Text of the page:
In general, batteries with a voltage of 100 w/h and less are permitted to fly in accompanied luggage, so they can be shipped by cargo plane. Most of the time, they only require a simple note on the container and a content declaration document attached to the package. However, depending on the battery type, some of them must be packed by a certified professional in addition to a special note on the paper documentation that will accompany the package all the way to its destination. Even if the shipper sends electronic copies of declaration documents to the air carrier, the carrier must print the shipping document before attempting transportation and keep a copy on file as a dangerous good.

High-voltage batteries, over 100 w/h, must be checked before travelling by air freight. Even if some of them are professionally packed and have the required documentation, they still can be refused by air freight if their weight exceeds 35 kg. In that case, they will have to take another means of transportation to reach their destination.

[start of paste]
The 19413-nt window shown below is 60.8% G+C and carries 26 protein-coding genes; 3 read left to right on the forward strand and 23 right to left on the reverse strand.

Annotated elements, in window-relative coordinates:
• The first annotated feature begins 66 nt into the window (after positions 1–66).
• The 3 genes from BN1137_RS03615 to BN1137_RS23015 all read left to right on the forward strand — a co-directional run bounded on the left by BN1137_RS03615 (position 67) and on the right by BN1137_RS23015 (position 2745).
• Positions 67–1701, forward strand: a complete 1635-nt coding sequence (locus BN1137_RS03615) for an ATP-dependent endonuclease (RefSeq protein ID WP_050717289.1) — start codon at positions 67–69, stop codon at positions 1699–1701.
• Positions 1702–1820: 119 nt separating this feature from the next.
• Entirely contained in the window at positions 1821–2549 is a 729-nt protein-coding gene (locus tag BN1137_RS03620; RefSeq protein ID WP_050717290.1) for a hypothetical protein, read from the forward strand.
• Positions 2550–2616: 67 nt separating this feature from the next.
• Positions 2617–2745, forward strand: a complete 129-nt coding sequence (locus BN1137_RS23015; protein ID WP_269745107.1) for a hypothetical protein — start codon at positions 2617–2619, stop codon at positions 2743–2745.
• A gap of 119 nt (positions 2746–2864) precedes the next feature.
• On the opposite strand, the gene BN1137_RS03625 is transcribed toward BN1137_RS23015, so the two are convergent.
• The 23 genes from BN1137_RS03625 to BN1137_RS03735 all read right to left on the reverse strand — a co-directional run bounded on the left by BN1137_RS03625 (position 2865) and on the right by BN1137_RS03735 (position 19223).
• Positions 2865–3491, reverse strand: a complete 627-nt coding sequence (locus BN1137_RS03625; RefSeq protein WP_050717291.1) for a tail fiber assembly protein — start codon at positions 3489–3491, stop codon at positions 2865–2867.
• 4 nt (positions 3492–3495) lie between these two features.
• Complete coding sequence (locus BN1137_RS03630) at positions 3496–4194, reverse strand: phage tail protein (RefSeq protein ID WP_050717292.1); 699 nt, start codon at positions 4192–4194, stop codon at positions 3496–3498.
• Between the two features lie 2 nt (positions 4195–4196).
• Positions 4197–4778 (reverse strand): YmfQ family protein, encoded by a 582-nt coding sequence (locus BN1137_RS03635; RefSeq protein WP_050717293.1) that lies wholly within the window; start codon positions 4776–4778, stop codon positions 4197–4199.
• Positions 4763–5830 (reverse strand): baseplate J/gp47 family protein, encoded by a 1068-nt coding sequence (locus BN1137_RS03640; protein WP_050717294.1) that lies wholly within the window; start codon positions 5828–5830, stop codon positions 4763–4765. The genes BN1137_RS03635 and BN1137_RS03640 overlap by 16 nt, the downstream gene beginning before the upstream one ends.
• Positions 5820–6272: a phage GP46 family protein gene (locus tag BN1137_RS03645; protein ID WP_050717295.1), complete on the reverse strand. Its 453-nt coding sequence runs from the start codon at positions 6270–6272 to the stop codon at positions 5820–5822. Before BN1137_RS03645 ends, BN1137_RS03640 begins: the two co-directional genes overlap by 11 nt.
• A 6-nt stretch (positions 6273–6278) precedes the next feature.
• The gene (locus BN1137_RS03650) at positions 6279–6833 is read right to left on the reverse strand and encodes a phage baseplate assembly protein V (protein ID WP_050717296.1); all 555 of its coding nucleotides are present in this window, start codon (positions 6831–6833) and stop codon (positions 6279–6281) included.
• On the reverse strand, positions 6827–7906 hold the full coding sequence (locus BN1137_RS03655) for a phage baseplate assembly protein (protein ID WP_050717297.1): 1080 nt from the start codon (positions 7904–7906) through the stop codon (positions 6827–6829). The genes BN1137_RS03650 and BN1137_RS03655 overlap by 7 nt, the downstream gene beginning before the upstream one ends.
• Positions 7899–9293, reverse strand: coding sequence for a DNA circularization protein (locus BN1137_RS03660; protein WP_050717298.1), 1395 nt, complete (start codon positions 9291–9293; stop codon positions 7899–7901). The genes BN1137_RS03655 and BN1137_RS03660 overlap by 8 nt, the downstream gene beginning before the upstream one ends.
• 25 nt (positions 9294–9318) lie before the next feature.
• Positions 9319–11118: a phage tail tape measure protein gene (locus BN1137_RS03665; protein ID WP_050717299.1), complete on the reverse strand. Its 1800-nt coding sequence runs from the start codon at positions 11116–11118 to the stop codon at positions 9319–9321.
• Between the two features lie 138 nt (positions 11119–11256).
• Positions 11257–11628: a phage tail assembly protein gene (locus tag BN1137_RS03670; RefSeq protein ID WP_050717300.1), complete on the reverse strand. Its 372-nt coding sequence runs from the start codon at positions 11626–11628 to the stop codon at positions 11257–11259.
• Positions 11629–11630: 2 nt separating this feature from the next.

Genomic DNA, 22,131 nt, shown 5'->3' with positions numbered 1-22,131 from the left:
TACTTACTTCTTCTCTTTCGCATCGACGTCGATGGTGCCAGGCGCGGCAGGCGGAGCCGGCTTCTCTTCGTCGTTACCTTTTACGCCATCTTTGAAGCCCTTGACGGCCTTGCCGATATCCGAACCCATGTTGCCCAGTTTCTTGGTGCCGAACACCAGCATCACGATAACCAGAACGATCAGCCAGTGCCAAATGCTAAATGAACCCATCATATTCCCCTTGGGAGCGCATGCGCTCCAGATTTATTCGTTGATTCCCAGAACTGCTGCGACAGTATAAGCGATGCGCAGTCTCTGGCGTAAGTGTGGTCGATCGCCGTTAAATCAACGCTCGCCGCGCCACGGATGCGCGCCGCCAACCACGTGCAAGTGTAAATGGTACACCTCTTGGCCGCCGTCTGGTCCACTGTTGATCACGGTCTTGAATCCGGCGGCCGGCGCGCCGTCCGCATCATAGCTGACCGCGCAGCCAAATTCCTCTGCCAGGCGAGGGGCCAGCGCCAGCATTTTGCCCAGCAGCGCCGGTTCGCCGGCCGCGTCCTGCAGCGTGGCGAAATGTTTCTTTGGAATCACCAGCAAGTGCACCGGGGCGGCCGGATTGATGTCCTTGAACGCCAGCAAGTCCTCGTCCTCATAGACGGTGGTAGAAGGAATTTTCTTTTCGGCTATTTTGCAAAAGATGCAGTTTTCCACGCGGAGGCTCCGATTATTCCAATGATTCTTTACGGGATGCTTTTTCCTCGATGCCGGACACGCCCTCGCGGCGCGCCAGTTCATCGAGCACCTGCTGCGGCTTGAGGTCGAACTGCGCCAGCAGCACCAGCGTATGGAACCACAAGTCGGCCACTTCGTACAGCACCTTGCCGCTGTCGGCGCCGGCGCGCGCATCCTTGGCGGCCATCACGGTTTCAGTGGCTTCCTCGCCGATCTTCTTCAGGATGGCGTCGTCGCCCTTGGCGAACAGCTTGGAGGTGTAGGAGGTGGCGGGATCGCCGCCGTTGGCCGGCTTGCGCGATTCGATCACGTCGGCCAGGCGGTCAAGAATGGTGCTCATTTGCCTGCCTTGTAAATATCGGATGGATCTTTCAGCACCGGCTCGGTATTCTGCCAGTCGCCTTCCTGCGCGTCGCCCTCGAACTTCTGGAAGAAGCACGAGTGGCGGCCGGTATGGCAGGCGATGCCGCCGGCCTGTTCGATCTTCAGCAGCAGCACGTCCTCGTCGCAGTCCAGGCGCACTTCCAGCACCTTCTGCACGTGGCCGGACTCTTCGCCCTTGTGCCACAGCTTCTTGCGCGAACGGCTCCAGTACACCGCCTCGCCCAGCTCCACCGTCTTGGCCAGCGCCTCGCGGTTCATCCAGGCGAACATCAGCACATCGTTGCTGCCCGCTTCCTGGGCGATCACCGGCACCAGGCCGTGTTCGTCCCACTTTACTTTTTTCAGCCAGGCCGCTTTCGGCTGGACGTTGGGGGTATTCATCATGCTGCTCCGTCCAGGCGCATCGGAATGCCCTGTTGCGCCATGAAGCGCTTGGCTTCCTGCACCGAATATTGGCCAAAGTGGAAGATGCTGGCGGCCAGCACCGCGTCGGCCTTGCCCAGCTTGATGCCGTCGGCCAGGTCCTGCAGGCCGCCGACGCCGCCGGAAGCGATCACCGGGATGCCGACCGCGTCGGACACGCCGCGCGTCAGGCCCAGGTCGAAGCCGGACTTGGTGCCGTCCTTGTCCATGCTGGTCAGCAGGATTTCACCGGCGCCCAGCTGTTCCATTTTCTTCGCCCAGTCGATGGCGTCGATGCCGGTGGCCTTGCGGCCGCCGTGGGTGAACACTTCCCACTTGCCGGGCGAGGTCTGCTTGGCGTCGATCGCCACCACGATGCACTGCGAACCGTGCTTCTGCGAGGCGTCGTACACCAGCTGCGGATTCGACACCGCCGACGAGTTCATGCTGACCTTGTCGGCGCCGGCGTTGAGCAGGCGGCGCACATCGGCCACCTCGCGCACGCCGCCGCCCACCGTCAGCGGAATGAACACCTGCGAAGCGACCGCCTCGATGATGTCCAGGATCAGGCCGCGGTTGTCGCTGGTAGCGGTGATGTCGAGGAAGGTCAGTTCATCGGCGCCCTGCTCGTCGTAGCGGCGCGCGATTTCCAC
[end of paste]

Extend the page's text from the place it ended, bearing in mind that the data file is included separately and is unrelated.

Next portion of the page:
Hints and tips

To overcome some restrictions, you should know that if the battery is already installed inside the device (contained in equipment), the rules are much less restrictive.

For example, a Li-met battery placed inside a watch can travel by cargo plane, but the battery itself without its device is prohibited from flying despite its small size. For cellphones, laptops or other electronic gadgets with lithium batteries, it is recommended to leave the batteries inside the device to avoid impacts between the electrodes since they are not only protected by the device itself, but will also be protected by the packaging provided by the manufacturer. Moreover, the hazard sign required when transporting dangerous goods will be present on the packaging and will be visible throughout its journey until its destination, which indicates to the carrier to handle this merchandise with great care.

If you are a traveller, your best option will be to take your lithium electronic devices with you in your carry-on baggage. Considering extreme temperature variations, potential shocks and vibrations during turbulence in cargo hold, you will limit the risk of damaging the battery inside your device and you will also avoid the risk of causing an incident related to transporting lithium batteries.

Still have doubts or specific questions about lithium transportation? Contact your airline or carrier. An expert will inform you about the procedure to follow to comply with the regulations in place according to your needs in terms of lithium battery transportation services.